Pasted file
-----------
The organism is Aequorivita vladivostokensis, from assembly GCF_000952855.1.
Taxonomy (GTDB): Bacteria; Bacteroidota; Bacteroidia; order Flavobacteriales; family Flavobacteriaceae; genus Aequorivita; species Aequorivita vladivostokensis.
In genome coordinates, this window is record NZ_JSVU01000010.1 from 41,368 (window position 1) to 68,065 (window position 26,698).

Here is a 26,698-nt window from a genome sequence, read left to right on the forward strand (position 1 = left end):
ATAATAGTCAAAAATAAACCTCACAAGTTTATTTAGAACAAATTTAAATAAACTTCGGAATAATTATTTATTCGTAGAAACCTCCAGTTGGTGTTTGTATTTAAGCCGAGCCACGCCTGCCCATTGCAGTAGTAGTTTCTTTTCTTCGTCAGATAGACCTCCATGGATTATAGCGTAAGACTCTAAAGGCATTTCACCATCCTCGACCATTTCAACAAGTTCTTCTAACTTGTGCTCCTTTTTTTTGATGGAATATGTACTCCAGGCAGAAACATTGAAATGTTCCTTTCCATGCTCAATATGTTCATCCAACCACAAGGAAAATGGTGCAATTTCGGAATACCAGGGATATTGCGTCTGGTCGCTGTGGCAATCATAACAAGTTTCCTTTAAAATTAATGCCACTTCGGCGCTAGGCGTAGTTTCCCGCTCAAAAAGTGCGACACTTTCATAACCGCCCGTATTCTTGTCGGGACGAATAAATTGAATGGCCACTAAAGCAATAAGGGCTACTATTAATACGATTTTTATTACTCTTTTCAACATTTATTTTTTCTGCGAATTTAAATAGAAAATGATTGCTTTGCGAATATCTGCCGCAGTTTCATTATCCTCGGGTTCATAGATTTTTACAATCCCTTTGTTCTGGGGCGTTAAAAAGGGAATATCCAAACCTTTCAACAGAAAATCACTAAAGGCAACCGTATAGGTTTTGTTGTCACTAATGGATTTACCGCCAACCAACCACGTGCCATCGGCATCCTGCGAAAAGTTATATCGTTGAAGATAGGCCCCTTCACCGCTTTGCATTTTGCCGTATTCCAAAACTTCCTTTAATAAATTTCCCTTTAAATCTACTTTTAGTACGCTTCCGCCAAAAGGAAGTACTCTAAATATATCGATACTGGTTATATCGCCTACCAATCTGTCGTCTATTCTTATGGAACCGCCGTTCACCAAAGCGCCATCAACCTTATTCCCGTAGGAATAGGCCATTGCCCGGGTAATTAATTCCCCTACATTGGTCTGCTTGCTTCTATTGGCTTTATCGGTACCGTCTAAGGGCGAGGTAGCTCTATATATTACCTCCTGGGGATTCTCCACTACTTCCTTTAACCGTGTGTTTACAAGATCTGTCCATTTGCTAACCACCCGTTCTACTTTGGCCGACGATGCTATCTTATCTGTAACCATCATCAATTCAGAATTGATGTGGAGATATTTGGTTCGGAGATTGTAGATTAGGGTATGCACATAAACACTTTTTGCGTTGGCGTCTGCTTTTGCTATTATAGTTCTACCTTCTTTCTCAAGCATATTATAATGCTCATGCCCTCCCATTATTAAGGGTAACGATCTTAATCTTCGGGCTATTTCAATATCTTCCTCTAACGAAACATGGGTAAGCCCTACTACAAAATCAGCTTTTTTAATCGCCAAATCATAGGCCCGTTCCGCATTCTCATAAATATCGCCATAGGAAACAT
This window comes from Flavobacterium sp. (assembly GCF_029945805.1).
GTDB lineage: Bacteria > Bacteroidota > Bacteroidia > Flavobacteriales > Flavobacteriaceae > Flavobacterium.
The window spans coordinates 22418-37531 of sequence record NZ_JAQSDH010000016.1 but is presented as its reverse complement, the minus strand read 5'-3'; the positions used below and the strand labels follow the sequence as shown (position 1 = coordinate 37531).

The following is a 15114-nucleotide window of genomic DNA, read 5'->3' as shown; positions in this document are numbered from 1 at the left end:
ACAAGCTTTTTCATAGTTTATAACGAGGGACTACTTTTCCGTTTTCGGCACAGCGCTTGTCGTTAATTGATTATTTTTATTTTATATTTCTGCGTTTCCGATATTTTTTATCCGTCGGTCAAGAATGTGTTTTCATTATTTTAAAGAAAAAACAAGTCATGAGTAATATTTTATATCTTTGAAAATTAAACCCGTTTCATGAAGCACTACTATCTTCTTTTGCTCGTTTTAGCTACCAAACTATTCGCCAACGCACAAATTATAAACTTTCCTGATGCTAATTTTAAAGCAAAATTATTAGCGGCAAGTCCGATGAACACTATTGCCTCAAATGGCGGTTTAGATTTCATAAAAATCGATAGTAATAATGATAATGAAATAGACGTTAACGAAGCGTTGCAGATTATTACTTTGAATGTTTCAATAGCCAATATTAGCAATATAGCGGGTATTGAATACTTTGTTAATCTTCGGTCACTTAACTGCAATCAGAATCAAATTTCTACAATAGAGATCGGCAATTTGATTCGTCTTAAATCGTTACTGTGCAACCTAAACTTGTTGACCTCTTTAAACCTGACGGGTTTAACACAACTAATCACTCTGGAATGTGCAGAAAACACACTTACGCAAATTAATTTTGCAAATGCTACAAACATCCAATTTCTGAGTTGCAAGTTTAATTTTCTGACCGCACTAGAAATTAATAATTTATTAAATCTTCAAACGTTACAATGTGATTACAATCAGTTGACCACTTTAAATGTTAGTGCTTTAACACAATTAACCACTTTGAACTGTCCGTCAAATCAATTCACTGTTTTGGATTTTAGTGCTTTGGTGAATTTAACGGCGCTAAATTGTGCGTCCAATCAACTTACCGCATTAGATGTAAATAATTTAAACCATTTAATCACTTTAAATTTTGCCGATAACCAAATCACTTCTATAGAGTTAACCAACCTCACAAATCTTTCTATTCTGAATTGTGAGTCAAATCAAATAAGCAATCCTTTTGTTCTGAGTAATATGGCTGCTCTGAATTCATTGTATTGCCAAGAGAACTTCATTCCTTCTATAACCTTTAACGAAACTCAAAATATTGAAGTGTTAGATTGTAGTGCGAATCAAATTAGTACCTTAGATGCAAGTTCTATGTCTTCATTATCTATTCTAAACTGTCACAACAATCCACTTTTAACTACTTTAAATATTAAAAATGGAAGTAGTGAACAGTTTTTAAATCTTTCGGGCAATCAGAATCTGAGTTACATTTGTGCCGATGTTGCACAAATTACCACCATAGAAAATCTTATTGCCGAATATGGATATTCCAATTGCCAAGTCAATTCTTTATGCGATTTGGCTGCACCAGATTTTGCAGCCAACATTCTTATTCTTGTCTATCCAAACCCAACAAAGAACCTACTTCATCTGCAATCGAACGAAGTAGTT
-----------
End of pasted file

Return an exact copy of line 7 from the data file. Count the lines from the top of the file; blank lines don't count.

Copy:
GTDB lineage: Bacteria > Bacteroidota > Bacteroidia > Flavobacteriales > Flavobacteriaceae > Flavobacterium.